4.5/5 - As sharp of a satirical razor blade today as it was back in the seventies. Cuts right through the post-cold war turmoil and political scandals of the time to bring forth all the socioeconomic alienation of the common american people, who vented all of their troubles and doubts into the little, green-colored square box around which their entire living rooms converged around. This is cinema as a weapon!
Before "Talk Radio" there was a movie that used TV media as a tool for sociological observations and beyond. It was not only about everyday habits of the casual viewer, but it also reached behind a curtain - only to present a world without nations, countries or ideology. And it managed to conclude it in self-ironic dark humor where jokes are on entertainers and those who are entertained.
This the second time I watched this movie. In the first viewing, I think NETWORK is a satire to television program & its world. Faye Dunaway, William Holden, Peter Finch, & Robert Duvall did a terrific job in this movie. Together they could showed us the ugly side of television. Then came the second viewing and it more frightened me. Because everything that happened in NETWORK came true. It's some sort of premonition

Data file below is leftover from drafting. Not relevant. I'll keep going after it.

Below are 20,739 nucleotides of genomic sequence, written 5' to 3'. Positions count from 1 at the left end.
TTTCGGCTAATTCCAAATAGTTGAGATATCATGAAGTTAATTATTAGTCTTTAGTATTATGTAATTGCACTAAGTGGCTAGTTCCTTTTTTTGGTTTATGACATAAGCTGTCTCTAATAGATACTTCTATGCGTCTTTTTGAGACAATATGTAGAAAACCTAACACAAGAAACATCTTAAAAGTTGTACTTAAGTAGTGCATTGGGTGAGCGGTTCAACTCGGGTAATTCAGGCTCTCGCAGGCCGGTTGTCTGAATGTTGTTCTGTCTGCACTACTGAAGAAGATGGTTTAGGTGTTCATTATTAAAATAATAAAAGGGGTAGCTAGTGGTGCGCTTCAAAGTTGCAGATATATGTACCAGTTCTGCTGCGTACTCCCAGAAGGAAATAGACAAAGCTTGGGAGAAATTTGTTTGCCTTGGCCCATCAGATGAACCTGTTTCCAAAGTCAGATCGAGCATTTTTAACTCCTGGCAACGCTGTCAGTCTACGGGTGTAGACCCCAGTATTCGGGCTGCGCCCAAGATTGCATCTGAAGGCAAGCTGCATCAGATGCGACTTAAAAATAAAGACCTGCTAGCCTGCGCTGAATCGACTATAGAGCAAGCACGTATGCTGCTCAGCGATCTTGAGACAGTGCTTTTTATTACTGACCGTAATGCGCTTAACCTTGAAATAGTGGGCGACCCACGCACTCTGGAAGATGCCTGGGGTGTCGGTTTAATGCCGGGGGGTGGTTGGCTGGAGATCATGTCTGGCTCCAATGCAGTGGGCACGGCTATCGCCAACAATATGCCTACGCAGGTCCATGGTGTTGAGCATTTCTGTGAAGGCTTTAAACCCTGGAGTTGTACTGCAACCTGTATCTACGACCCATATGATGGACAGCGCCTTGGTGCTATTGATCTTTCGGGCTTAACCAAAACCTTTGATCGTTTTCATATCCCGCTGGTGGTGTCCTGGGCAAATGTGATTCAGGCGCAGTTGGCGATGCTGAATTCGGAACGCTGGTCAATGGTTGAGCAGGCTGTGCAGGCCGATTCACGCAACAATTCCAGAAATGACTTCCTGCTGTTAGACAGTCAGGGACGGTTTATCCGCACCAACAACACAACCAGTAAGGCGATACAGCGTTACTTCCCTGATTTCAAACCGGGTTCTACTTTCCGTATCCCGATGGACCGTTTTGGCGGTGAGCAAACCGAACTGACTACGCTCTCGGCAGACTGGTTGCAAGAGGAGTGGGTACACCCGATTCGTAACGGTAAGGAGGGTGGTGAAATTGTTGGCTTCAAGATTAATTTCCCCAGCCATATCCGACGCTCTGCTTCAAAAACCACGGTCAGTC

I came to the film with a lot of expectations, so was bound to be disappointed. It's probably better than my first impressions and deserving of another look. I was not taken by the performances and felt nothing for the characters; nor did I find the satire all that clever.
A deeply disturbing prediction of what is happening behind the scenes at TV stations today. It could be seen as a black satire, but feels more like a real-life drama now. It is full of great dialogue and memorable quotes with some strong acting especially from the men and Beatrice Straight has a fantastic scene. Faye Dunaway is a little overrated here though but gorgeous as always.
The acting, the screenplay, and especially the monologues. This is an important movie for me and my life. It articulates something about the experience of being human in the modern age..something deep in the pit of my stomach, maybe our collective stomach, that is both so easy and so hard to put into language. Well, at least for me. It knows something of at least my experience, my stomach.